When people called the Social Security Administration's new 800 number for help last month, they usually got a busy signal. Nearly 52 percent of the callers in January heard a busy signal when they dialed the agency's toll-free number for information about their benefits. On Jan. 3, the day most beneficiaries received their monthly checks, 80 percent of the callers received a busy signal.
"People are saying they have to wait till they go to heaven to get through to the 800 number," complains Rep. Andrew Jacobs, D-Ind.
In October, Social Security began routing calls made to its offices into a network with 37 service centers around the country. As a result, callers from one state sometimes are transferred to a service center in another state that is unfamiliar with their needs, according to members of Congress and advocates for beneficiaries.
What's more, some callers who do get through to Social Security report receiving inaccurate information. "We are dehumanizing this service," Sen. David Pryor, an Arkansas Democrat who is chairman of the Aging Committee, said last year.
Both Pryor and Jacobs say the toll-free system, established to improve efficiency, should be changed. Pryor plans to file a bill requiring Social Security to reopen local offices to beneficiaries' phone calls.
The Social Security Administration began using the toll-free number in October 1988. Under the system, phone numbers for local Social Security offices are no longer in most telephone books. If beneficiaries happen to know the local number and dial it, they are told to dial the 800 number.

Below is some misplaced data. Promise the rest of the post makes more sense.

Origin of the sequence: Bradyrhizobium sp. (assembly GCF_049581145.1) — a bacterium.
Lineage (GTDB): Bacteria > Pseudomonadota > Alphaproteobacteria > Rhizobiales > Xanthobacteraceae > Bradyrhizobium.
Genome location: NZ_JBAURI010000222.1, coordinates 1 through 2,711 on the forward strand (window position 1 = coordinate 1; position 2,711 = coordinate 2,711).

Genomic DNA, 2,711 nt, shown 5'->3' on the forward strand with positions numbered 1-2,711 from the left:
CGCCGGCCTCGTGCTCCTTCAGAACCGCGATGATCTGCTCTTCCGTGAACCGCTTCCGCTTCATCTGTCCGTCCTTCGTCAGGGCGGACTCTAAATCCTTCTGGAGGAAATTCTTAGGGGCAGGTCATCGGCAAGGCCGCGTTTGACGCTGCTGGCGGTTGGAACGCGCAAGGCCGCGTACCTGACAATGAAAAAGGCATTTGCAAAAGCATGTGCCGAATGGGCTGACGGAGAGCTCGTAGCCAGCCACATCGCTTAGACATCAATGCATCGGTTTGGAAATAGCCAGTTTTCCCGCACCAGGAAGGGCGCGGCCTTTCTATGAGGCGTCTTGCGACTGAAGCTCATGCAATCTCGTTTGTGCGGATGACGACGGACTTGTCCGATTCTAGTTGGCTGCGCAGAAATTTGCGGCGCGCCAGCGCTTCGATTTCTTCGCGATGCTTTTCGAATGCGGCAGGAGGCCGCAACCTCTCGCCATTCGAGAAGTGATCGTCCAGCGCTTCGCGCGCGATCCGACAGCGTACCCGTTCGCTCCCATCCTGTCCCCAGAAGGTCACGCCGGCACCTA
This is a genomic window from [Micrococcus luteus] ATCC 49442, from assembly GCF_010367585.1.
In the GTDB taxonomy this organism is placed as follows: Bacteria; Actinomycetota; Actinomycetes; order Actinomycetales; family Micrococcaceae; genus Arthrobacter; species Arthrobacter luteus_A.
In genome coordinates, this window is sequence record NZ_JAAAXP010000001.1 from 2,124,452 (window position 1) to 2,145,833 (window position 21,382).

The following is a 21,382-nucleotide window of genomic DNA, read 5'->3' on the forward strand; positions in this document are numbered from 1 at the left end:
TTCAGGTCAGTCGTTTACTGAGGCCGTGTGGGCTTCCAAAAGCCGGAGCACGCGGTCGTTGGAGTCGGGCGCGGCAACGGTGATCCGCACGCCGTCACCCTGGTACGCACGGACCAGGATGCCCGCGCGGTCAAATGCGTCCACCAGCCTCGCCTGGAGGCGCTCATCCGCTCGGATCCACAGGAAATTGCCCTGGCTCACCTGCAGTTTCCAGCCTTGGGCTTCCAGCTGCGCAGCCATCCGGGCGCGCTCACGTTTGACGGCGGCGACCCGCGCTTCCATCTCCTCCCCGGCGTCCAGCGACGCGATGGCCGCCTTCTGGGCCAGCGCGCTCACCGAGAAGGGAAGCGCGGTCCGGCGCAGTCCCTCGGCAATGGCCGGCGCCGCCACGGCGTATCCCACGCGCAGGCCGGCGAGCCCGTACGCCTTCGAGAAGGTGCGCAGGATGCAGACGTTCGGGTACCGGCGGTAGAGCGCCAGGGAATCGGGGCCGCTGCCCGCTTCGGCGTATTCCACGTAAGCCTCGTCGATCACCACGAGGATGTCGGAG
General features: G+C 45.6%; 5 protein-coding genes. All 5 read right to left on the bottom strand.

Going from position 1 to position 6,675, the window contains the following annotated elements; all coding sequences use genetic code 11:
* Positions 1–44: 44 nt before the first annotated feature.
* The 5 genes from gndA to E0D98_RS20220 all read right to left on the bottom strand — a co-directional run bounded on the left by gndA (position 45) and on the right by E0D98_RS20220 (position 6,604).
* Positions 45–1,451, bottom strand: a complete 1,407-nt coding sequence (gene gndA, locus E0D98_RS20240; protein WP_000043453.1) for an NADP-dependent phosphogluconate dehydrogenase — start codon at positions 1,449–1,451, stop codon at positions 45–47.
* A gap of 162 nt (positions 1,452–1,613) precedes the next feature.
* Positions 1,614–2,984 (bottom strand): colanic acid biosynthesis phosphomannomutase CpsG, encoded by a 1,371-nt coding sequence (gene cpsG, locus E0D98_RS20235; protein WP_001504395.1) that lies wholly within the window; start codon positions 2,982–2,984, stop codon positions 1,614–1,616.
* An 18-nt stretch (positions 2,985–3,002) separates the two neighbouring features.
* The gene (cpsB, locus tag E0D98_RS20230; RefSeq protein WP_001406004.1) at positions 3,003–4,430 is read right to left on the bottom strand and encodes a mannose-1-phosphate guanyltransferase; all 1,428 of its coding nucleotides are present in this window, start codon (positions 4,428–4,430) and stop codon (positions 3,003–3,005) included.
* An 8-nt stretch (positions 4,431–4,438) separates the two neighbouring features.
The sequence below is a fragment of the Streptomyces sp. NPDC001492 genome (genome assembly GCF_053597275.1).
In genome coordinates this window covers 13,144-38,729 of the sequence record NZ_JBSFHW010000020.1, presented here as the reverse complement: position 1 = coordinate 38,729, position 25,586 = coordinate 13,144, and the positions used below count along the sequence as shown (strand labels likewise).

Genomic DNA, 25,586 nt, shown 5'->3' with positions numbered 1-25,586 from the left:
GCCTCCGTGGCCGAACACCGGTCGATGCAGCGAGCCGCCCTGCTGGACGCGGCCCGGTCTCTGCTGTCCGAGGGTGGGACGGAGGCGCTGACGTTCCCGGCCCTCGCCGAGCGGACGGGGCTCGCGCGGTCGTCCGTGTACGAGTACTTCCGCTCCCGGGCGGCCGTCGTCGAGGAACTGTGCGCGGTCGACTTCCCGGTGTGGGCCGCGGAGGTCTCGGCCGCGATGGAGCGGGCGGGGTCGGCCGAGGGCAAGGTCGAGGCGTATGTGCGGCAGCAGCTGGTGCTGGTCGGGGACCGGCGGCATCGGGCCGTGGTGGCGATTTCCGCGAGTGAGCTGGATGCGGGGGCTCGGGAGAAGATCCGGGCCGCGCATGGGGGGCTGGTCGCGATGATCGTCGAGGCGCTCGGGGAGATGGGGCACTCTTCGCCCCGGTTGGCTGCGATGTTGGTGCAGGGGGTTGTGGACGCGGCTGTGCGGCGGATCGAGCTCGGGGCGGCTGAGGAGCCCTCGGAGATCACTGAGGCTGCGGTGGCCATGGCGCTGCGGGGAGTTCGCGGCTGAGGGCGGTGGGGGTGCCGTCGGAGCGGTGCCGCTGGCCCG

That number is 1 (800) 234-5772. A call elicits a recorded message offering a statement explaining Medicare deductions from Social Security checks. Callers are told they also can wait on the line to speak to an agency employee.
The toll-free system costs the agency $107-million a year, according to Frank Battistelli, a spokesman for the Social Security Administration. The old system cost $70-million a year, he said, although needed improvements would have pushed the annual cost to $123-million.
Social Security officials say they originally anticipated 250,000 calls a day. Instead, more than five times that amount have come in on the busiest days. On Jan. 3, for instance, more than 1.4-million people tried to reach the Social Security office, according to Battistelli.
The number of calls falls off dramatically toward the end of a month.
Jacobs, in a letter to Social Security Commissioner Gwendolyn King, said complaints about "telephonic inaccess" to the agency are "universal." He said he wants to open up the lines to local offices for specific queries and keep the toll-free number available for more general calls.
King is scheduled to testify on the matter Wednesday before a House subcommittee on Social Security led by Jacobs. According to her spokesman, King supports the toll-free system. "She thinks the system is good and that it can get better," Battistelli said.
In response to the overwhelming number of calls, King has authorized additional overtime for employees and added staff to take calls on busy days. She also has reopened phone lines at 360 of the country's 1,300 local Social Security offices so they may accept calls, according to Battistelli.
The commissioner is considering one other option: a "Breakfast with the SSA" program that would encourage beneficiaries to call on the toll-free line during the less-busy morning hours.
Even so, the lawmakers say there is nothing like local service.
"You know in former years, there was a link between people in my hometown and the seven or eight people that worked in that little office," Pryor said at a hearing on the toll-free lines last year.
"They had raised their children together. They probably sang in the church choir together. We're losing it, and when we lose that, we lose the confidence and the credibility and the soul (of the program)."